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Exponential Growth- Am I doing this right?

  1. Feb 12, 2013 #1
    1. Let's say that at the end of 2010, the population of Athens was 100,000. Let's also say that the relative growth rate of the population was 2% per year.
    What's the population at t = 0.5 years after the end of 2010?

    2. To solve this sort of problem, I thought I'd have to use: y= A(1+b)t

    A is the initial population

    b is the growth factor

    t is the time


    I thought that since the population growth rate was 2% per year, the growth factor would have to be (.001 + 1).

    I figured out the .001 by saying: (.2%/yr) = (x/.5yr)
    x= .1% or .001
    (.1%/100%) = .001 = b

    y= 100,000(1 + .001).5

    y= (100,000)(1.001)

    y= 100,100 people

    Is this right?
    Thanks for the help! :)
     
  2. jcsd
  3. Feb 12, 2013 #2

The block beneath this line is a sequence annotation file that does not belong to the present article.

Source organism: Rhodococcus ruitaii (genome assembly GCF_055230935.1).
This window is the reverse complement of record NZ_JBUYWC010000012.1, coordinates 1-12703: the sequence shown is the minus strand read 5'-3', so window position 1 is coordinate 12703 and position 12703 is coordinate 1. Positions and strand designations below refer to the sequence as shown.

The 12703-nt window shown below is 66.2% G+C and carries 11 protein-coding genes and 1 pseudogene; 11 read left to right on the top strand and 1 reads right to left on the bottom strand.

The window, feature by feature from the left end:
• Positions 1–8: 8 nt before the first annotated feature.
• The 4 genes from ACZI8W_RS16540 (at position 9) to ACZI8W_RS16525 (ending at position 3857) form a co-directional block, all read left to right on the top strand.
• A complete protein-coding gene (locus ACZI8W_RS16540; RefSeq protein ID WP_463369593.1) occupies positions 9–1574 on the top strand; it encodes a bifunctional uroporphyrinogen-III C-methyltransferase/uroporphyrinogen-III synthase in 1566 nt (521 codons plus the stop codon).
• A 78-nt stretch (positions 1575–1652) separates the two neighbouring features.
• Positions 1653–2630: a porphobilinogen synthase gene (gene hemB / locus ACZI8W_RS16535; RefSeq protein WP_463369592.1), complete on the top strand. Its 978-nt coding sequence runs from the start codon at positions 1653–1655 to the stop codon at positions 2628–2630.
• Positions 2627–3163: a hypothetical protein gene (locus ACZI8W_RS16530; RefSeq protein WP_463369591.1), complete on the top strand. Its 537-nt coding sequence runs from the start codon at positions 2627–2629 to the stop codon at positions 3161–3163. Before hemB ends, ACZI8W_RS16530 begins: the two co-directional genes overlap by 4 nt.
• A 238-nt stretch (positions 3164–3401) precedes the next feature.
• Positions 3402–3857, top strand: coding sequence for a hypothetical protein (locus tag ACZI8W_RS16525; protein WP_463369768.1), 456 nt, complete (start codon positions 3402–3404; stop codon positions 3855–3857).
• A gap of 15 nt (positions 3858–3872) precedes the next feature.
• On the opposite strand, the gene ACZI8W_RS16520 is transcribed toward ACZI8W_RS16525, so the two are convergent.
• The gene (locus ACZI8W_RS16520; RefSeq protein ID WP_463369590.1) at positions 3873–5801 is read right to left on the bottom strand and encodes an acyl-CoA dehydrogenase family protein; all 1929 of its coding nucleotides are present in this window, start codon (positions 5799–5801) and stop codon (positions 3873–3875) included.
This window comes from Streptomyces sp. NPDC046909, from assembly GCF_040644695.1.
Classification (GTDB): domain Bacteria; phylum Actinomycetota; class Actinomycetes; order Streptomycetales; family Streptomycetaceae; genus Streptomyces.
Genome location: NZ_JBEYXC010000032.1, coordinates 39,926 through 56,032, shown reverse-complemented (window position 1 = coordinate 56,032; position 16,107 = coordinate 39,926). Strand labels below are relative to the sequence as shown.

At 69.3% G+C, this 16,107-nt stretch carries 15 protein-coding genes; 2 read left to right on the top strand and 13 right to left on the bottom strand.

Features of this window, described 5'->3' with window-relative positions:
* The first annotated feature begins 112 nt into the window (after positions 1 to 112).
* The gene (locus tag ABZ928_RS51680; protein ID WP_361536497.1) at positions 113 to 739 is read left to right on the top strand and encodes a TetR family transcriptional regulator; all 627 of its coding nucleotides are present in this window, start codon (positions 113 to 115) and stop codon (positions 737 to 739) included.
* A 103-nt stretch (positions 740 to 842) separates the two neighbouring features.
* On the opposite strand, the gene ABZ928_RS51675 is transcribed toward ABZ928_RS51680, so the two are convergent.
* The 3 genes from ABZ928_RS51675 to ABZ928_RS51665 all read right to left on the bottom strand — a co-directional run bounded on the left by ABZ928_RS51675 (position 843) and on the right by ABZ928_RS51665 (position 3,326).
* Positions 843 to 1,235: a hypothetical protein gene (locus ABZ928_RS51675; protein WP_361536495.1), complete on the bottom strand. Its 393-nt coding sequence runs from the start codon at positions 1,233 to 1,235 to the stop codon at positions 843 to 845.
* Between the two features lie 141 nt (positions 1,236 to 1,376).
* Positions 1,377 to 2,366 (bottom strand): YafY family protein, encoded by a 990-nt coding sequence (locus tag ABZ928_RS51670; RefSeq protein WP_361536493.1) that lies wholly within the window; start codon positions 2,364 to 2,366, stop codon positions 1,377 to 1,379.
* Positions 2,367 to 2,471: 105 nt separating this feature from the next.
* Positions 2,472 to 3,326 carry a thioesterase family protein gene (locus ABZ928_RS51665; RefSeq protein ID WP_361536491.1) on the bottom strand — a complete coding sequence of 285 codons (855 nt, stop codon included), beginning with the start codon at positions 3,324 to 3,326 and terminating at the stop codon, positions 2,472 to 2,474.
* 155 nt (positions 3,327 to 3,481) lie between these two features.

Mark44

    Staff: Mentor

    You're mixing up percentages and decimal numbers. .2% is a small fraction of 1%.
     
  4. Feb 12, 2013 #3

    haruspex

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    As a check, try calculating the population after 1 year. Does the result seem reasonable in relation to your answer for 6 months? (Hint: it isn't.)
    But there's a subtler problem. Over such a timescale, population growth is approximately a continuous process. That is, in a small time δt, the population will increase by a factor 1+λδt. That gives you a differential equation. Solve that, then use the annual growth rate to determine λ.
     
  5. Feb 12, 2013 #4
    What a minute. Wouldn't my whole (.2%/1yr)=(x /100%) be unnecessary in the first place?

    Wouldn't I need to do (2%/100%) = .02

    Shouldn't it instead be: y= 100,000(1 + .02).5 ???

    y= (100,000)(1.00995)

    y= 100,995.0
     
  6. Feb 12, 2013 #5

    haruspex

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    Yes, that's fine.
     
  7. Feb 12, 2013 #6
    Oh, okay. Thank you! :D
     
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